Federal Incorporation Is not In tho Interest
of the people but in tho interest of tho preda
tory corporations. Federal incorporation is not
necessary to the most strict federal supervision.
Tho purpose of federal incorporation is to re
lieve the corporations from tho annoyance of
stato control; that is the only purpose it can
serve. Progressive republicans should beware
of this effort to remove corporations farther
than they now aro from the people.
National Incorporation Is not only unneces
sary, but vicious. "National remedies," in tho
language of tho democratic platform, "should
bo added to, not substituted for, stato
Senator LaFollette's victory is a deserved
compliment to a republican who is a real prog
ressive. It is too bad Mr. Roosevelt has no
part in tho rejoicing. Ho might easily havo
said a few words in his behalf or written him
a letter or something. LaFolletto deserved
something better from ono who aspires to bo
tho leader of the progressives. Standpatter
Burkett, of Nebraska, came In for an endorse
ment, but the chief of tho insurgents tho ono
who has Insurgcd longer, harder, in moro dif
ferent directions and on more subjects than any
one else, how does it happen that he was
Roosevelt, Progressive
. Tho question is sottlod at last; ho Is a pro
gressive. No doubt about it; ho must now tako
his place with tho "domagoguea," tho "danger
ous" and tho "undesirable"
His Ossawatomlo speech will becomo historic
as his declaration of independence; ho has cut
looso from tho forces that elected him vico
president and afterwards olected him president.
Tho story of his conversion from a consorvatlvo
to a radical has not yet been told It will bo
awaited with Interest. It was probnbly not
sudden It was moro likely tho result of per
sonal contact with tho sordid influences which
have' dominated tho republican party for years
and which have at times obtained control of
tho democratic organization.
Possibly Mr. Taft put on tho finishing touches
when, after being nominated and olected by
Mr. Roosevelt's Influence, ho surrounded him
self with a corporation cabinet. Tho ox-prcsl-dent
may havo decided that tho predatory In-
terests were a menace to tho country if thoy
could wean his old friend and legatee away
from him. But, howovor tho change was
brought about, it is hero and tho country must
reckon with it.
Mr. Roosevelt is In the fight, and from now
on for two years, at least, no ono can toll what
a day may bring forth. If ho decides to bo a
candidato himself ho will weaken his influence,
for ho will havo to meet tho charge of trying
to overturn a precedent of a century's standing
a precedent which ho has himself endorsed.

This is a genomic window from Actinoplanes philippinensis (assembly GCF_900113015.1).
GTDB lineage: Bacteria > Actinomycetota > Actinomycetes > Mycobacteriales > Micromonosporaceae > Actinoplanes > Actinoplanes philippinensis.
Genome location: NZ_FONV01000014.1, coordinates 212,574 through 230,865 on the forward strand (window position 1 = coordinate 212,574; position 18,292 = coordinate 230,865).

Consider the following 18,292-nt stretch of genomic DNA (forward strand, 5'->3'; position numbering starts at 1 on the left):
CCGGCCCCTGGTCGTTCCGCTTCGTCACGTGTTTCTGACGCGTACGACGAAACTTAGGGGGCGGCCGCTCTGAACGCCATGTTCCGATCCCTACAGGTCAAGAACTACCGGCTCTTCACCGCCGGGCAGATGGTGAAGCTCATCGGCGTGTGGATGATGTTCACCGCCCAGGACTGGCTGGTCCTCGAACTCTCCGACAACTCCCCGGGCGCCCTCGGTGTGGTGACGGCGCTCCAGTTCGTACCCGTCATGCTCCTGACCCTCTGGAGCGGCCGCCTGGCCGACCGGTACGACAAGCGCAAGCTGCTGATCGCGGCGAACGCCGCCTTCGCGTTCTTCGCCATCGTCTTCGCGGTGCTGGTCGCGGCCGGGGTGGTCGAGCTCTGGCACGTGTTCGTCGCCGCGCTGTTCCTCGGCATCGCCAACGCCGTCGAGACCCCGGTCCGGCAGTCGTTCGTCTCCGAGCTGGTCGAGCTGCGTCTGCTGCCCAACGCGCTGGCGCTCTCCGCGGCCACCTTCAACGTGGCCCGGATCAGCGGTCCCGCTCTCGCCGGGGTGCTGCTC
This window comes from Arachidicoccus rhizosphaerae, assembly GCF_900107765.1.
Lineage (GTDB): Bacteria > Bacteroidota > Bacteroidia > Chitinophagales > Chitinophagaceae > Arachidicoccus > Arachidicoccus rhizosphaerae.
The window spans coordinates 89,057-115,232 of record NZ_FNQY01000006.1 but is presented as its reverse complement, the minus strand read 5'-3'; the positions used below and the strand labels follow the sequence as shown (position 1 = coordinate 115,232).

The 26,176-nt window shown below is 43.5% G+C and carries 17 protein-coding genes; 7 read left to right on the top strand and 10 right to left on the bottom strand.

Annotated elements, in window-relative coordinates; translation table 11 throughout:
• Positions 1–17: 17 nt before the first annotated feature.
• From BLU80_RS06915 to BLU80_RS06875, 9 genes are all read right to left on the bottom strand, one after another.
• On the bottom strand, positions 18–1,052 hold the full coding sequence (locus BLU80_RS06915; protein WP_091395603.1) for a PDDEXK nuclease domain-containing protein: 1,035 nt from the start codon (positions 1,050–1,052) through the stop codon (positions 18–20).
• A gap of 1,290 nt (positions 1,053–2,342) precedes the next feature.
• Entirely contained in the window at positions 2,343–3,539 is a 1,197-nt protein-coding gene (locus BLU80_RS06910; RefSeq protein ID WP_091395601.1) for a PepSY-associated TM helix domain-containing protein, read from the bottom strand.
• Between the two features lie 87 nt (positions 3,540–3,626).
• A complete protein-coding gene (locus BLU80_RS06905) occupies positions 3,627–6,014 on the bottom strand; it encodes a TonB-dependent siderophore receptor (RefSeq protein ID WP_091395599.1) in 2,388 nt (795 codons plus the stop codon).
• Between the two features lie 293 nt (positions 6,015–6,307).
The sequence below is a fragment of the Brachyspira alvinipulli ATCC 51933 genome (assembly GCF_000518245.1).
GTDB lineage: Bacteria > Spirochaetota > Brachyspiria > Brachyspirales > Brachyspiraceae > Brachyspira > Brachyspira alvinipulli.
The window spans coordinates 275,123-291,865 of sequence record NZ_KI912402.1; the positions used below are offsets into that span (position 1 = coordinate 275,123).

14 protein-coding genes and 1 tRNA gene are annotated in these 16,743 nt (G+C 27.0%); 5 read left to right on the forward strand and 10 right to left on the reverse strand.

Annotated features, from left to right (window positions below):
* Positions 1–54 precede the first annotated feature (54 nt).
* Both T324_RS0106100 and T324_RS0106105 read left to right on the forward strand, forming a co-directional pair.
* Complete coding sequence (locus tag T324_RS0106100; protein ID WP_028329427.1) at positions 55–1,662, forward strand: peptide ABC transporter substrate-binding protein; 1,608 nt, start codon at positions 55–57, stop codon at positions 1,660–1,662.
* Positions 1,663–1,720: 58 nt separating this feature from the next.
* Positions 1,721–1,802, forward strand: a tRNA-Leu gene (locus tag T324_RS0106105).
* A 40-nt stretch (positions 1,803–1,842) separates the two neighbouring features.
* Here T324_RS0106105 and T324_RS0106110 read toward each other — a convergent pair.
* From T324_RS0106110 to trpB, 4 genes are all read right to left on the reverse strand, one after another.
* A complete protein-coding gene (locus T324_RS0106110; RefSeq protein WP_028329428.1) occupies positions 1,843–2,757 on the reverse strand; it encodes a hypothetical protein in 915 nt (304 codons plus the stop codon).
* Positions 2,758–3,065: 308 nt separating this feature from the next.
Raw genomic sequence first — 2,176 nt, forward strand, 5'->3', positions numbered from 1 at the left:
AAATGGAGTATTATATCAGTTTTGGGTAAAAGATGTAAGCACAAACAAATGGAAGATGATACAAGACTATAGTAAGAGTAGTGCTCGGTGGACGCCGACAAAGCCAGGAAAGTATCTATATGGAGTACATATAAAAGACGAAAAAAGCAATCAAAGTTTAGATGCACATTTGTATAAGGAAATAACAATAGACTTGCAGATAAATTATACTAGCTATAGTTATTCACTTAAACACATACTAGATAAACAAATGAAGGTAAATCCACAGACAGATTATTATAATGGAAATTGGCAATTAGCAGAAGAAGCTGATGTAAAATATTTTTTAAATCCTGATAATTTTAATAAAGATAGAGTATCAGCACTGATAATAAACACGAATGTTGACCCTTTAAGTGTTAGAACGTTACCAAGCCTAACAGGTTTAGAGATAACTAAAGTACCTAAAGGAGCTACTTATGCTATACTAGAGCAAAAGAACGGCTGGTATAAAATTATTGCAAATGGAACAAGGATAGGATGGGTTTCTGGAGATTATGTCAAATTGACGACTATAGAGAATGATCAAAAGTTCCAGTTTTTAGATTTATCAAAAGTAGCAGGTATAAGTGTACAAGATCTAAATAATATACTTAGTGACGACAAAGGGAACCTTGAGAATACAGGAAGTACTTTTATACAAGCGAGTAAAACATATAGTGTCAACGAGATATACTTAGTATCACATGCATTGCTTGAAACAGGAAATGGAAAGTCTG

If, on the other hand, ho gives his support to
one of (ho insurgents ho may bo able to control
tho next republican national convention and
shape tho policy of his party. If ho falls to
secure tho nomination df a progressive In 1912
tho standpatter who defeats his candidato will
himself be defeated, and by 191G tho way will
bo clear in tho republican convention for a pro
gressive platform.
Wo shall see what wo shall see.
Some may bo Inclined to question tho good
taste of Mr. Roosevelt's refusal to dine with
SenatoT Lorlmer at tho Hamilton club banquet
Mr. Roosevelt's action was Indeed extraordinary,
but it Is probable that tho American people will
overlook tho question of tasto In recognition
of tho distinct public servlco Mr. Roosevelt ren
dered when ho gavo emphasis to tho fact that
men who profit politically through bribery aro '
not fit for tho society of honest men. It Is quite
true that Senator Lorlmer has not been convict
ed of actually paying bribes, but tho evidence
that sorao ono purchased votes for him Is so
complete that, regardless of tho verdicts of
Juries, tho public mind Is convinced.
Even tho Alaskans aro insurglng. Judgo
James Wickersham who, during tho recent ses
sion of congress attracted considerable atten
tion by reason of verbal assaults upon men
standing high in tho councils of the Taft ad
ministration, has been re-elected as Alaska'
delegate to congress. His opponent was Edward
Orr, recognized as an administration candidato
and having the backing of tho Guggenheim
syndicate. Judge Wickersham Is a natural
born insurgent, and It goes without saying that
upon his return to Washington ho will mako
generous contribution to the gayety of nations.
If Mr. Roosevelt wants to create a sensation
let him havo tho Kansas republican platform
adopted in New York,
Congratulations to the republicans of Michi
gan on having defeated Senator Burrows for
re-nomination. Mr. Burrows has been a faith
ful senator but he has been faithful to tho
special interests. Ho is not a mau of great
ability, but from his meagre stock ho gave un
sparingly to the trusts and to all forms of spe
cial interests that sought to dominate legisla
tion. Michigan has given one of the best among
tho many good "signs of the day."